What keeps security professionals up all night? It’s worrying about the things that might be slipping through the cracks.
In an online world of extraordinary complexity, it’s safe to assume that something somewhere is always slipping through the cracks. As I stated in a slightly different context here, the security devil’s in the details. Complex networks are nothing but an endless devil of fresh details.
Once your systems have become too complex for any single human to track closely, the vulnerabilities mount and risks threaten to spin out of control. In a world where cloud computing is ramping the complexities up to unimagined new levels, how can security professionals stay on top of it all? How can you track all security-relevant components, entities, and interactions at all levels of abstraction? How can you combine historical, current, and predictive analyses into a single view of intrusions, attacks, infections, and other events of concern? How can you mine this data to look for security-relevant patterns and events that you can proactively protect your systems against in the future? How large is all this security-relevant big data likely to grow? How sophisticated are the analytics algorithms and tools you’ll need to buy or build in the coming era in which petabyte data clouds will be commonplace?
Being able to collect and analyze literally EVERYTHING that might be relevant to IT security is the ultimate pipe dream. However, this Network World article from 2014 notes that, on a practical level, it may be more possible, practical, and cost-effective than people think.
“We used to be limited by analytics platforms and the cost of storage, but this is no longer the case,” states author Jon Oltsik. “Big data, cheap storage, and cloud-based storage services have altered the rules of the games from an analytics and economics perspective.” He points to the new generation of big-data security analytics platforms as an essential component of any comprehensive approach. And he notes that predictive algorithms, advanced visualizations, machine learning, and threat-intelligence automation are also important pieces of the security equation.
Essentially, Oltsik is arguing for core big-data hardcore use case that I’ve referred to elsewhere as “whole-population analytics.” This refers to the value from having interactive access to the entire population of analytical data, rather than just to convenience samples, subsets or slices. Until big data came our way, few data scientists have had the luxury of being able amass petabytes of data on every relevant variable of every entity in the population under study. As the price of storage, processing and bandwidth continue to decline, computational analysts will be able to keep the entire population of all relevant data under their algorithmic microscopes.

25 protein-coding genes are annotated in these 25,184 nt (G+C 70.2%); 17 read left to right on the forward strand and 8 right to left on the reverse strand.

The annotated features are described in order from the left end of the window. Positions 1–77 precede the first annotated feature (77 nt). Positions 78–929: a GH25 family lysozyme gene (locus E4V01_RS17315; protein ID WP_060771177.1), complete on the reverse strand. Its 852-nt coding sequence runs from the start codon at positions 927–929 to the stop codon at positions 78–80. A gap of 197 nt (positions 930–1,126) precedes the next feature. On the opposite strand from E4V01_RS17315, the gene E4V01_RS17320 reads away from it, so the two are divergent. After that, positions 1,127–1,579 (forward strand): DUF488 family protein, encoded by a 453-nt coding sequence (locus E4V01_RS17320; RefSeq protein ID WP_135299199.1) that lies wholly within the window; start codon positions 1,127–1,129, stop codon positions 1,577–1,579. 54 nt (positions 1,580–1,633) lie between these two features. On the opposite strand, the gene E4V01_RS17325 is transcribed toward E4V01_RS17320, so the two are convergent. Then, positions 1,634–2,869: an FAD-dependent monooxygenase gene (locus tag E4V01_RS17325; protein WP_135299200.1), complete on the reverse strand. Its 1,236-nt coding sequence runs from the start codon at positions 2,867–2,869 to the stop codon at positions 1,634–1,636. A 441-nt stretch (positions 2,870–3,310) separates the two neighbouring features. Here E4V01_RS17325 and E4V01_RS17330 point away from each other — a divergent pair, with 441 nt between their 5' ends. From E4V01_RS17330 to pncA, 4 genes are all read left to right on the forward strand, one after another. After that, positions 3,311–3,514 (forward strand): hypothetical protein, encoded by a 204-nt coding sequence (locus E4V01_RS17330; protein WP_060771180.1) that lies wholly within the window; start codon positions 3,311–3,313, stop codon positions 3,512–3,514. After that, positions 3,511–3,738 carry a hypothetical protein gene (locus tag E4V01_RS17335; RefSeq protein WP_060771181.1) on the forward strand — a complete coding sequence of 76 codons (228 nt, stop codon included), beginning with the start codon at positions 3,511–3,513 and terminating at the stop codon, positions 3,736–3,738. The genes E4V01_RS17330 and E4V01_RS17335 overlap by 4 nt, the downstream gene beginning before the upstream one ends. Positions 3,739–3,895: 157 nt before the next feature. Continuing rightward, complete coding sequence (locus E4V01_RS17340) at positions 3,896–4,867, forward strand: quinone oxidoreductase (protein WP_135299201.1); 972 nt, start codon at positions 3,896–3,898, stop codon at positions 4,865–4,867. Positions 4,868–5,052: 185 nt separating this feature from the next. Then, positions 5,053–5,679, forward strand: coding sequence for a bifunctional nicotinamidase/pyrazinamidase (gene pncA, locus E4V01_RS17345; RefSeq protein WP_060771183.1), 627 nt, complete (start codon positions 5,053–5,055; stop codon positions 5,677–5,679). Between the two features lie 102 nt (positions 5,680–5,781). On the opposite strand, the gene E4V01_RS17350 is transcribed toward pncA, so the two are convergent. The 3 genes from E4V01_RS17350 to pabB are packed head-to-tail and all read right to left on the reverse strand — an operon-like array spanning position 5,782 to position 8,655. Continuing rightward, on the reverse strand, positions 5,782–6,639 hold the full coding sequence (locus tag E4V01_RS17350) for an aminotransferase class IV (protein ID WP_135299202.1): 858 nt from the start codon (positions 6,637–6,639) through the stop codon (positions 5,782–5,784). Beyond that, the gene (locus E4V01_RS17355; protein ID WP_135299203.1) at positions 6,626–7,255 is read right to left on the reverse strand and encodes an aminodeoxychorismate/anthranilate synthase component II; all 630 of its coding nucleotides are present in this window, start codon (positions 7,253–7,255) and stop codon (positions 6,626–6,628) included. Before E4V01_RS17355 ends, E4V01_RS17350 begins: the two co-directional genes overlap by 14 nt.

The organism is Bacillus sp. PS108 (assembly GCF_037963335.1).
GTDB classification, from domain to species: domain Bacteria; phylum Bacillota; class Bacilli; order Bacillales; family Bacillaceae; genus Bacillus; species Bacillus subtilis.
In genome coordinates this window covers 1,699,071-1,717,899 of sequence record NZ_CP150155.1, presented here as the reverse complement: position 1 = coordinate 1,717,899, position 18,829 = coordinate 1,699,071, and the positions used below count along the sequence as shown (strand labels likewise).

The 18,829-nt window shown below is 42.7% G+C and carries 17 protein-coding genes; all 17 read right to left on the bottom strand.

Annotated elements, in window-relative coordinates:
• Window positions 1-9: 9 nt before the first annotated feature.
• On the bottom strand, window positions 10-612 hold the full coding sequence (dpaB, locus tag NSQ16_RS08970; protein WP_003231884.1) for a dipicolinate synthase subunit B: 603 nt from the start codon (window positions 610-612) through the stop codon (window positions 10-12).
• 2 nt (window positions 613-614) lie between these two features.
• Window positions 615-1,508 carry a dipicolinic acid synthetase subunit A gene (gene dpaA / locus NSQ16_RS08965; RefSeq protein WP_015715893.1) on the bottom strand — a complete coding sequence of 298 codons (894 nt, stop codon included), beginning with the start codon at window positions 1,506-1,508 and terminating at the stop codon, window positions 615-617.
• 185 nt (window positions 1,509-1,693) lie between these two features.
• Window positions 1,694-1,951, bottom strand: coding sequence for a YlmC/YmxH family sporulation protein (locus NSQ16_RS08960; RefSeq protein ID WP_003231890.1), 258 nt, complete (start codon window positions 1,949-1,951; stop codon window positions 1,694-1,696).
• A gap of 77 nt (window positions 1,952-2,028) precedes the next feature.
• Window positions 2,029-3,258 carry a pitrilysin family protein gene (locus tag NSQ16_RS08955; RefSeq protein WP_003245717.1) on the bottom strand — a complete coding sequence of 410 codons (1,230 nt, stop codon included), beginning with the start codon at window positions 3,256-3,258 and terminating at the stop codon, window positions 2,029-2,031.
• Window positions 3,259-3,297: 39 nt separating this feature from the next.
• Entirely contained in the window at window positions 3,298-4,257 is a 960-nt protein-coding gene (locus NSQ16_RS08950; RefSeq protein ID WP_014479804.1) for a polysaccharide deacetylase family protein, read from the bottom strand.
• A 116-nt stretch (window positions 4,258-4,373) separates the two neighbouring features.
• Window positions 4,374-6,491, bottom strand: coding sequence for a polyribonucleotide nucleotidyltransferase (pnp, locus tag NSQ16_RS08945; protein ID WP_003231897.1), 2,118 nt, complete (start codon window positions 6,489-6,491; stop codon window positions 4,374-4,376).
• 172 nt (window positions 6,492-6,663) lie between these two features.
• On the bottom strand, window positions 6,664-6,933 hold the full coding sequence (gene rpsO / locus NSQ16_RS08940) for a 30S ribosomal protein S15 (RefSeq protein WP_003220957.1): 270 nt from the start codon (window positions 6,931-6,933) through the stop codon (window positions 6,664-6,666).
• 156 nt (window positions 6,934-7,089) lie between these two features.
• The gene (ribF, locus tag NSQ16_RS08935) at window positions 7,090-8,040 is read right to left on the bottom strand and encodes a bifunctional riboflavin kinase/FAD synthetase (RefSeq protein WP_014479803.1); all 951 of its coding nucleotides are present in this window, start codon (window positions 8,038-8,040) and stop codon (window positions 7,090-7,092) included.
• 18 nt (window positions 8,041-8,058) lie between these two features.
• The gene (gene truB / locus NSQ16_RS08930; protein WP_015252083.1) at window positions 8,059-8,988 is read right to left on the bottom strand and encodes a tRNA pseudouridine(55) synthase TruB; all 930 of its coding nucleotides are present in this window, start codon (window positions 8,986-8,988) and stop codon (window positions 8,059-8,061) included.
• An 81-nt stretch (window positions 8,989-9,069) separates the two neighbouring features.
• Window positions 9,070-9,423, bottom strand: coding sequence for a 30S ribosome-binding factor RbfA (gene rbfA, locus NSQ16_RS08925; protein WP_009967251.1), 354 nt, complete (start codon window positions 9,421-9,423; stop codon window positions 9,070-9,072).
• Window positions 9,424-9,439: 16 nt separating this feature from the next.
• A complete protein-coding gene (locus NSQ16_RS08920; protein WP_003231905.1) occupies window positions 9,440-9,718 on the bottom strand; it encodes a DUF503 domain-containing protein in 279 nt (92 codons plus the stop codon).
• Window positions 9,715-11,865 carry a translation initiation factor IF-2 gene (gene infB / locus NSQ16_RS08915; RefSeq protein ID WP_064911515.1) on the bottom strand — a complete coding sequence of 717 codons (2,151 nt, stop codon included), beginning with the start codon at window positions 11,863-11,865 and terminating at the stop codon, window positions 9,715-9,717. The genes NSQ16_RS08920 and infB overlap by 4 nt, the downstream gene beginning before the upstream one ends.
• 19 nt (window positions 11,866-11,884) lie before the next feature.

According to Oltsik, whole-population security analytics is not just feasible but imperative in today’s world. In the cited article, he pooh-poohs the notion of identifying any one type of security-relevant data as being more or less important than any other. Specifically, he takes issue with the list of data types–firewall logs, IDS/IPS alerts, PC/laptop forensic data, IP packet capture, server logs–that Chief Information Survey Officers (CISOs) were asked in a survey to prioritize as inputs in malware protection schemes. “[This list] is skewed toward the network perimeter which no longer makes sense in a mobile device/mobile user world,” says Oltsik. He argues that, in addition to those types included in the survey, security professionals should be correlating it all with metadata, identity data, transaction data, emails, and other types to get a rounded view of what’s going on at all levels.
Lest this whole discussion come off as an IT budget-buster in the making, Oltsik makes an excellent point that often gets overlooked among big-data devotees: you don’t need to store all, or even most, of this security-relevant big data in perpetuity. The point of big-data analytics is to find patterns that may be difficult or impossible to glimpse at lesser scales.
Consequently, security professionals only need to analyze these gobs of data long enough to find whatever correlations, events, and interactions they’re searching for. Once outcomes have been achieved, much of the data can be safely purged. For example, some security-relevant events may occur once in the proverbial “blue moon,”, so it’s likely they’ll never be detected under any approach less comprehensive than whole-population historical event analytics. But once you’ve analyzed the factors behind those few times those events occurred in the past, say, ten years, there may be little operational need (for this use case, at least) to justify storing all that data.
“To be clear, big data security analytics doesn’t demand retention of data,” Oltsik states, “but it does demand scanning the data in search of suspicious/anomalous behavior. In many cases, CISOs only retain the metadata, a fraction of the whole enchilada.”
So bear in mind that collecting and analyzing everything doesn’t always mean you need to store everything. Filtering all the relevant data streams–and analyzing them against past and expected patterns–should be enough for many of the most critical security threats your enterprise faces.